The indirect story-telling one associates with game like Dark Souls: When ephemeral voices ask you about Devron to enter his domain, when lethal puzzles loom, when strange devices can be collected to illuminate the city’s “flames” to bring full power back to the sword, when the deciphered warrior’s prayer actually has an effect beyond flavorful fluff – it is then you’ll note the extent of this book’s atmosphere. Add to that a significant array of terrain hazards and unique adversaries and you will literally have excellent content to last you a couple of months, perhaps even a year. Oh, and one thing: The player’s guide immensely facilitates the process of running this one, allowing the GM to avoid the necessity for hours of exposition and establishing shots – it literally does that for the GM and renders running this even more smoothly than in its 3.X iteration.



Editing and formatting are top-notch, I noticed no significant glitches. Layout adheres to Frog God Games’ elegant 2-column b/w-standard and the pdf comes fully bookmarked for your convenience. The book sports numerous pieces of awesome b/w-artwork and the maps the PCs can conceivably get are printer-friendly. As a nitpick, I would have loved to see player-friendly maps for all areas, since I (and a lot of GMs I know) like cutting them up and then handing out the respective areas as the PCs explore the place, but you can’t have everything, I guess. The hardcover is a beautiful book with FGG’s excellent binding and high-quality paper – this is a book made to last.


W.D.B. Kenower and Bill Webb’s Lost City of Barakus is perhaps one of Necromancer Games’ classics that is closest to the quality and style the current Lost Lands adhere to. I may be mistaken, but when I look at this mega-adventure, I can see how Slumbering Tsar, Dunes of Desolation and similar tomes among FGG’s superb catalogue drew upon established flair and further expanded it. Endhome and its surrounding area are, hands down, the most detailed low-level sandbox I currently know of: Massive in scope and ambition, there are literally hundreds of hours of awesome gameplay herein. But that was true before. The PFRPG-conversion ranks among the better ones as well – with alchemists and several classes and builds getting more than just the required face-lift. The dungeon and its organization is also slightly clearer and thanks to the superb player’s guide, you spend much less time with exposition and have more time for proper adventuring.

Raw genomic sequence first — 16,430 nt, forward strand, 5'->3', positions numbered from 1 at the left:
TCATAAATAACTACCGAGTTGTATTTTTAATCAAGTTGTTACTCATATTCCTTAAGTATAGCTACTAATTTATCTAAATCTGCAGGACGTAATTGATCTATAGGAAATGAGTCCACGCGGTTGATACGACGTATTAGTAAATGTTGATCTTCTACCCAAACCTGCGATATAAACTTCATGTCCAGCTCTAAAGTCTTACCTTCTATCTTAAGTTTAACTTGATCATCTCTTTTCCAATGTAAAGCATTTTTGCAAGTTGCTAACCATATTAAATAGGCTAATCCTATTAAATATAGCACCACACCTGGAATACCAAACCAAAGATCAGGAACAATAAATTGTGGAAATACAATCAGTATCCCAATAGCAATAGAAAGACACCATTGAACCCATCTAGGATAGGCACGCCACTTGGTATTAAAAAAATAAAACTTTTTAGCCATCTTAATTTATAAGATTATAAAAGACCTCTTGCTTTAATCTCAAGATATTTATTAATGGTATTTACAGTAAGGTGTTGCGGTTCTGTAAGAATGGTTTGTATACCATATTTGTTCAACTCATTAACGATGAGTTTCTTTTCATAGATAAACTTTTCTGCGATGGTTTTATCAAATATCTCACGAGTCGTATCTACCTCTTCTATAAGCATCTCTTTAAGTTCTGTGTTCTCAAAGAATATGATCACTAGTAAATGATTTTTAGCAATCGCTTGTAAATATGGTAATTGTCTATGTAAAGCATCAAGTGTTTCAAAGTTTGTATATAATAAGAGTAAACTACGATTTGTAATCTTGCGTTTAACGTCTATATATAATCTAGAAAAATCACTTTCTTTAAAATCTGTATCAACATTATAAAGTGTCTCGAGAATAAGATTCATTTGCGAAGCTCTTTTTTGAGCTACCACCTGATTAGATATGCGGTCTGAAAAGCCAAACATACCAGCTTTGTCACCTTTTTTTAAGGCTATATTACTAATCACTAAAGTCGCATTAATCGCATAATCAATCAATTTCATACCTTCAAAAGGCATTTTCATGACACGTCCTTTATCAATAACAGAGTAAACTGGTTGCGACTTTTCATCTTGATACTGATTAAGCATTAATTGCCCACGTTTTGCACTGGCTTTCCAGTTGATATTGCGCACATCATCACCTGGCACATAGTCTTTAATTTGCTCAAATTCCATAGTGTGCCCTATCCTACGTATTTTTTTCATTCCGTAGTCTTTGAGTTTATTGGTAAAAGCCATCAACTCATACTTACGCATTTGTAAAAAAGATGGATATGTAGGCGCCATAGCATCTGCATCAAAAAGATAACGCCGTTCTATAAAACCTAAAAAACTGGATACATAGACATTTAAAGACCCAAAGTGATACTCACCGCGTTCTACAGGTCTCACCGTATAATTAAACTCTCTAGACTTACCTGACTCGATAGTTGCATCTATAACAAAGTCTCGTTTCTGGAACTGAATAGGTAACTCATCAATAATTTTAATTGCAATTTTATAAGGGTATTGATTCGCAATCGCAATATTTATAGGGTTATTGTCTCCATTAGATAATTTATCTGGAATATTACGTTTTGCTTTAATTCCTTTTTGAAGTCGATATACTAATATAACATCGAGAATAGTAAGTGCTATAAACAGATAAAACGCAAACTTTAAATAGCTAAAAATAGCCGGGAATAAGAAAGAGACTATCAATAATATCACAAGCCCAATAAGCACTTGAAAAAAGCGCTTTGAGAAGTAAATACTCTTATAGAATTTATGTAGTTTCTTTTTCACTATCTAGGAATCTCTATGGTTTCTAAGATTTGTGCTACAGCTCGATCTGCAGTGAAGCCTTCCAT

So is this better than its previous iteration? Yes, in my opinion, it is – the frog god crew has done a great job transporting this to PFRPG. This is an absolutely stellar sandbox and one of the low level modules that should be considered to be a rite of passage, a great first glimpse at the Lost Lands and what makes the setting awesome. In fact, were this 3.X, I’d still be gushing on and on about how awesome this book is – the only reason I’m not, lies in the lack of player-friendly maps for every environment and, more importantly, one book: Sword of Air. While higher level, Sword of Air has pretty much raised the bar so high, it is very hard to not acknowledge its influence. That being said, guess which sandbox I’d recommend to lead towards this legendary module? Yes, you’re reading the review of it. My final verdict will hence clock in at 5 stars + seal of approval. If you have not yet played this gem, check it out – it is one glorious beast.


You can get this glorious sandbox/setting here on OBS and here on’s shop!

Prefer the old-school Sword and Wizardry-rules? You can get that version here on OBS and here on’s shop!
Endzeitgeist out.


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1 Response

  1. John Bennett says:

    Nice review! I’ve been running this the last couple of months- S&W version with slightly modified Castles and Crusades rules and my players and I are having so much fun. Granted, I can’t get them to go investigate the dungeon, but we’re having a great time weaving all the other threads into a narrative (and things will be getting more complicated this weekend for them..vampire mafia, cough, cough). It really is an excellent adventure with so much going on to just sit back and let your players go at it.